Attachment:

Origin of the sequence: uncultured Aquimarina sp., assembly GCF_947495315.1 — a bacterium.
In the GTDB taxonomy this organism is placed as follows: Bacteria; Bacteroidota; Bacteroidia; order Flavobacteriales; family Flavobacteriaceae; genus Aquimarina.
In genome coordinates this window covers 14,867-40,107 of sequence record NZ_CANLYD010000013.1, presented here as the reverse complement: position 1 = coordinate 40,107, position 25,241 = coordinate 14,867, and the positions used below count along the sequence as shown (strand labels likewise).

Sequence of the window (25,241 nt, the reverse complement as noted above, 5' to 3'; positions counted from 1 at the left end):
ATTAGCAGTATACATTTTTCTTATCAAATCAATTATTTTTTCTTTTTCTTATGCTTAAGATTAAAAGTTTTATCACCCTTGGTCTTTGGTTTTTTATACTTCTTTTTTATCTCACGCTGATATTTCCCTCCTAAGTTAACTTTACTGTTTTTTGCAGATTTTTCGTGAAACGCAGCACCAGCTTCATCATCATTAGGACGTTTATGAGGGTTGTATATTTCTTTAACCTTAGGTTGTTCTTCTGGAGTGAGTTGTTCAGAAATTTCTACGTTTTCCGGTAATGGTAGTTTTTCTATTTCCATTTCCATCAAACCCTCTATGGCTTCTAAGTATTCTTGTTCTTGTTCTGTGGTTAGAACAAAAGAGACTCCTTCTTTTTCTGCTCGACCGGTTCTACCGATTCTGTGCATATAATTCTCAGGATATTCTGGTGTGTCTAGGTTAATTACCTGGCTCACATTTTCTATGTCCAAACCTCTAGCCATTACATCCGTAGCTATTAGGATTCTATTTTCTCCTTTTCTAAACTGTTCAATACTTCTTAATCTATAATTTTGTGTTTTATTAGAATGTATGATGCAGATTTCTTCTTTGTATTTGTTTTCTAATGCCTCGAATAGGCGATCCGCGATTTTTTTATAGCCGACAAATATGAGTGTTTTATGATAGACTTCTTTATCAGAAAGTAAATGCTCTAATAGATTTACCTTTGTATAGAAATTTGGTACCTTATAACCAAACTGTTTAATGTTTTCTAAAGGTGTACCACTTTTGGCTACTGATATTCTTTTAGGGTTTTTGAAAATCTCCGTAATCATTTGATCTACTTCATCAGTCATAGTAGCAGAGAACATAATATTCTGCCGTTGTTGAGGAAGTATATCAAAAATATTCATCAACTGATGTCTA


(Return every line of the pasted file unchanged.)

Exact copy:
Origin of the sequence: uncultured Aquimarina sp., assembly GCF_947495315.1 — a bacterium.
In the GTDB taxonomy this organism is placed as follows: Bacteria; Bacteroidota; Bacteroidia; order Flavobacteriales; family Flavobacteriaceae; genus Aquimarina.
In genome coordinates this window covers 14,867-40,107 of sequence record NZ_CANLYD010000013.1, presented here as the reverse complement: position 1 = coordinate 40,107, position 25,241 = coordinate 14,867, and the positions used below count along the sequence as shown (strand labels likewise).

Sequence of the window (25,241 nt, the reverse complement as noted above, 5' to 3'; positions counted from 1 at the left end):
ATTAGCAGTATACATTTTTCTTATCAAATCAATTATTTTTTCTTTTTCTTATGCTTAAGATTAAAAGTTTTATCACCCTTGGTCTTTGGTTTTTTATACTTCTTTTTTATCTCACGCTGATATTTCCCTCCTAAGTTAACTTTACTGTTTTTTGCAGATTTTTCGTGAAACGCAGCACCAGCTTCATCATCATTAGGACGTTTATGAGGGTTGTATATTTCTTTAACCTTAGGTTGTTCTTCTGGAGTGAGTTGTTCAGAAATTTCTACGTTTTCCGGTAATGGTAGTTTTTCTATTTCCATTTCCATCAAACCCTCTATGGCTTCTAAGTATTCTTGTTCTTGTTCTGTGGTTAGAACAAAAGAGACTCCTTCTTTTTCTGCTCGACCGGTTCTACCGATTCTGTGCATATAATTCTCAGGATATTCTGGTGTGTCTAGGTTAATTACCTGGCTCACATTTTCTATGTCCAAACCTCTAGCCATTACATCCGTAGCTATTAGGATTCTATTTTCTCCTTTTCTAAACTGTTCAATACTTCTTAATCTATAATTTTGTGTTTTATTAGAATGTATGATGCAGATTTCTTCTTTGTATTTGTTTTCTAATGCCTCGAATAGGCGATCCGCGATTTTTTTATAGCCGACAAATATGAGTGTTTTATGATAGACTTCTTTATCAGAAAGTAAATGCTCTAATAGATTTACCTTTGTATAGAAATTTGGTACCTTATAACCAAACTGTTTAATGTTTTCTAAAGGTGTACCACTTTTGGCTACTGATATTCTTTTAGGGTTTTTGAAAATCTCCGTAATCATTTGATCTACTTCATCAGTCATAGTAGCAGAGAACATAATATTCTGCCGTTGTTGAGGAAGTATATCAAAAATATTCATCAACTGATGTCTA